Lead vs. lag
It is important to note that the terms lead and lag are sometimes used interchangeably depending on the literature referenced. In this article the term “lead” is used to indicate the amount of time the beginning of an activity is ahead of the beginning of a following activity. The term “lag” is identified by the amount of time between the beginning of an activity and the end of its predecessor activity. This definition of lag is also called finish to start lead but will throughout this article be defined as lag. Lead can be used to determine the amount of time an activity can be postponed in relation to a prior activity. An example of this would be how long you can wait to start an activity and still not change the overall timeframe. Lag can be used in the same way, but it can also be used to include uncertainty in a schedule. This can all be seen on Figure 6. These terms are mainly used in the planning phase of a project.
Examples in the building industry
A prominent example of the paradox is in the building industry, where architects and engineers collaborate in the early design phase. Traditionally architects design a building and when they have locked the design, the engineer create all the necessary documentation needed for the building to be built. This is increasing the effect of the paradox because the architect is the one with the least technical knowledge on how to execute the project in the building phase. A way to overcome some of the challenges and increase the knowledge in the early stages of the project would be to include the engineer when creating the design. This could be done either by front-end loading or postponing decision making by making a performance driven design. This also leans into the agile project management methodology because of the performance feedback in the iterative process, but also the method of the rolling wave where the detail level increases the closer you get to the milestone
Related wiki articles
- Epistemic vs. Aleatory uncertainty, link: Epistemic vs. Aleatory uncertainty. This page elaborates the definition and the difference between Epistemic and Aleatory uncertainty. It defines the cause of the uncertainties, categorizes types of decisions and how they affect project, program and portfolio management.
- Learning plan, link: Learning plan. This page goes into detail about the learning plan, how to use it and what the benefits and limitations of the tool.
- Olsson, N. O. E. & Samset, K. (2006). Front-end management, flexibility, and project success: This paper collects different studies to identify why front-end management is important for the success of a project. It defines effectiveness and the reason why improvement is needed along with different improvement measures. This includes how to minimize the need for flexibility by looking at the maneuver area in the different project phases.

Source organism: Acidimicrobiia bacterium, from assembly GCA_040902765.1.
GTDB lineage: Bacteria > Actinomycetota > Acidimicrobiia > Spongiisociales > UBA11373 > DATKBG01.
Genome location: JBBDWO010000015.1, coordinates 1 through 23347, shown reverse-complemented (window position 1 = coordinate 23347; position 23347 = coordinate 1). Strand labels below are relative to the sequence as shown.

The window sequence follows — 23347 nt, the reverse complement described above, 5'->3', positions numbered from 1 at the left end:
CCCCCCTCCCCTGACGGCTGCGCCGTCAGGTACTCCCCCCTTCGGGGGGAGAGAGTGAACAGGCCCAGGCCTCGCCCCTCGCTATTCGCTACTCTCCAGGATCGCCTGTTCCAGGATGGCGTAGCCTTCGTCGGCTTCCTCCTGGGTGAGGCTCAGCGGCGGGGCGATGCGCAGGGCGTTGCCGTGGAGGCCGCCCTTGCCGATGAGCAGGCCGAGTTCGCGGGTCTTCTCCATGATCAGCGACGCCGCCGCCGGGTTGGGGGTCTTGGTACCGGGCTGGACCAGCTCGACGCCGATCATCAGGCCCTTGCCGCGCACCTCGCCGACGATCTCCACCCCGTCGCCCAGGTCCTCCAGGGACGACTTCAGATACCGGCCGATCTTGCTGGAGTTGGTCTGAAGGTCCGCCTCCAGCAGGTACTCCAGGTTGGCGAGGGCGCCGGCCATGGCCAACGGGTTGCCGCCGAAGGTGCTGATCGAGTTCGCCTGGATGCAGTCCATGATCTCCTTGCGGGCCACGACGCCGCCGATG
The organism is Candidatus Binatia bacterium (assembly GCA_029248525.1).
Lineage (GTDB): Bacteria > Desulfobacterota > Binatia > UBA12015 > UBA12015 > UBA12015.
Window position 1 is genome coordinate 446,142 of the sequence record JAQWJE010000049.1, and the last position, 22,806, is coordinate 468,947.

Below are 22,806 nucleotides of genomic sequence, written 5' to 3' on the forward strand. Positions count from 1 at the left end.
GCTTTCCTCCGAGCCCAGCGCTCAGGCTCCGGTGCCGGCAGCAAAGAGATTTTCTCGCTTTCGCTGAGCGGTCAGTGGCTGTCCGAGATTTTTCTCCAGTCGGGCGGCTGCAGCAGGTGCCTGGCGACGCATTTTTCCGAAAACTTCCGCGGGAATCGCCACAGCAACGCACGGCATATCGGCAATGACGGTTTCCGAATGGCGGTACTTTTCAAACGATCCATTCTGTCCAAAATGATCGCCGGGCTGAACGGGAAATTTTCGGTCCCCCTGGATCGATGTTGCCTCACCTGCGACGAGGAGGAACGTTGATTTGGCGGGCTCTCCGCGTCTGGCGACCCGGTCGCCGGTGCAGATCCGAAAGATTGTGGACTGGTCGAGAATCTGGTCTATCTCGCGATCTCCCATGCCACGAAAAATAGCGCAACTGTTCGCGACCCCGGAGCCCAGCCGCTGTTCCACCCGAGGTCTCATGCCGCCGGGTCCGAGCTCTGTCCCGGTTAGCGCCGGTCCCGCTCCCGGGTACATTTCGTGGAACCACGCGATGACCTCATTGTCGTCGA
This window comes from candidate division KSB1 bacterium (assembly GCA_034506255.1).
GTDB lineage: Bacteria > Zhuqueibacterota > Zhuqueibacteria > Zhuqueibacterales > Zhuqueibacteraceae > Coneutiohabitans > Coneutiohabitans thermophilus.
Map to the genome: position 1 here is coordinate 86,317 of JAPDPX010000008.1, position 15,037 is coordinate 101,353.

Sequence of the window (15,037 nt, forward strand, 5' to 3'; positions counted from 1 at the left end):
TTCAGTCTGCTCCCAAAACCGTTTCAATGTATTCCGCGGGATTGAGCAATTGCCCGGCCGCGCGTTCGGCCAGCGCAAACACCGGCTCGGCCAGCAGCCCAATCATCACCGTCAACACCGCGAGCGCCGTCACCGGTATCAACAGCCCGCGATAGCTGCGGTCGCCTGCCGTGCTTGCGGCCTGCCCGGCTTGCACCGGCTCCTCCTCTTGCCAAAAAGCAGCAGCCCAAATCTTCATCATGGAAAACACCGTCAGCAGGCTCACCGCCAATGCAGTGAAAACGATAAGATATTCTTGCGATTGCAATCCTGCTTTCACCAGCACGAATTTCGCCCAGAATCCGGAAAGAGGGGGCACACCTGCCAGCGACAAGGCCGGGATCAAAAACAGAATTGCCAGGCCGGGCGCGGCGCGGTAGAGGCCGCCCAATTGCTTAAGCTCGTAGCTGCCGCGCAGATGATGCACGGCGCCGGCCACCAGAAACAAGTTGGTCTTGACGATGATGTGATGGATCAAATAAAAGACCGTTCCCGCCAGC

- Kreiner, K. (2012). Comments on challenging the rational project environment; The legacy and impact of Christensen and Kreiner’s Projektledning i en ofulständig värld: This conceptual paper is commenting on the book by the same author called Projektledelse i løst koblede systemer by Kreiner, K & Christensen, S. (1991). The conceptual paper states why projects should not be mistaken for reality and that it is important to adapt to the current state of the project. 
- Kreiner, K & Christensen, S. (1991). Projektledelse i løst koblede systemer: This book is a handbook on how to manage projects in an uncertain world.
- ↑ , Project Manager. (2022). What Is a Project Plan? Presented in ProjectManager.com. 
- ↑ , Eda Kavlakoglu. (2020). Which project management methodology should you use to manage your next project? Presented at ibm.com. 
- ↑ 3.0 3.1 , Olsson, N. O. E. & Samset, K. (2006). Front-end management, flexibility, and project success. Paper presented at PMI® Research Conference: New Directions in Project Management, Montréal, Québec, Canada. Newtown Square, PA: Project Management Institute. 
- ↑ 4.0 4.1 4.2 , Kreiner, K. (2012). Comments on challenging the rational project environment; The legacy and impact of Christensen and Kreiner’s Projektledning i en ofulständig värld. Conceptual paper presented in the International Journal of Managing Projects in Business.
- ↑ , Management Square. (2016). The Risks You Need To Know With Project Over Planning. Presented in Project-Management.pm. 
- ↑ , Ebert, J. (2013). The Right Tools For The Job: Front-End-Loading. Paper presented in Manufacturing.net 
- ↑ , Fritz, J. (2021). Learning plan. link: Learning plan
- ↑ , Ledwith, A. (2002). NPD project schedules - Great works of fiction. Paper presented at the Engineering Management Conference, 2002. IEMC '02. 2002 IEEE International. Volume: 2. 
- ↑ Prieto, R. (2014). Perspective on the Cost of Delayed Decision Making in Large Project Execution. Paper presented in World Journal of Pharmaceutical Research as a Program & Project Management contribution 
- ↑ 10.0 10.1 , Crandall, K. C. (1973). Project planning with precedence lead/lag factors. Project Management Quarterly, 5(3), 18–27. 
- ↑ , Knutson, J. (1996). Rolling wave approach to project management. PM Network, 10(6), 5, 8.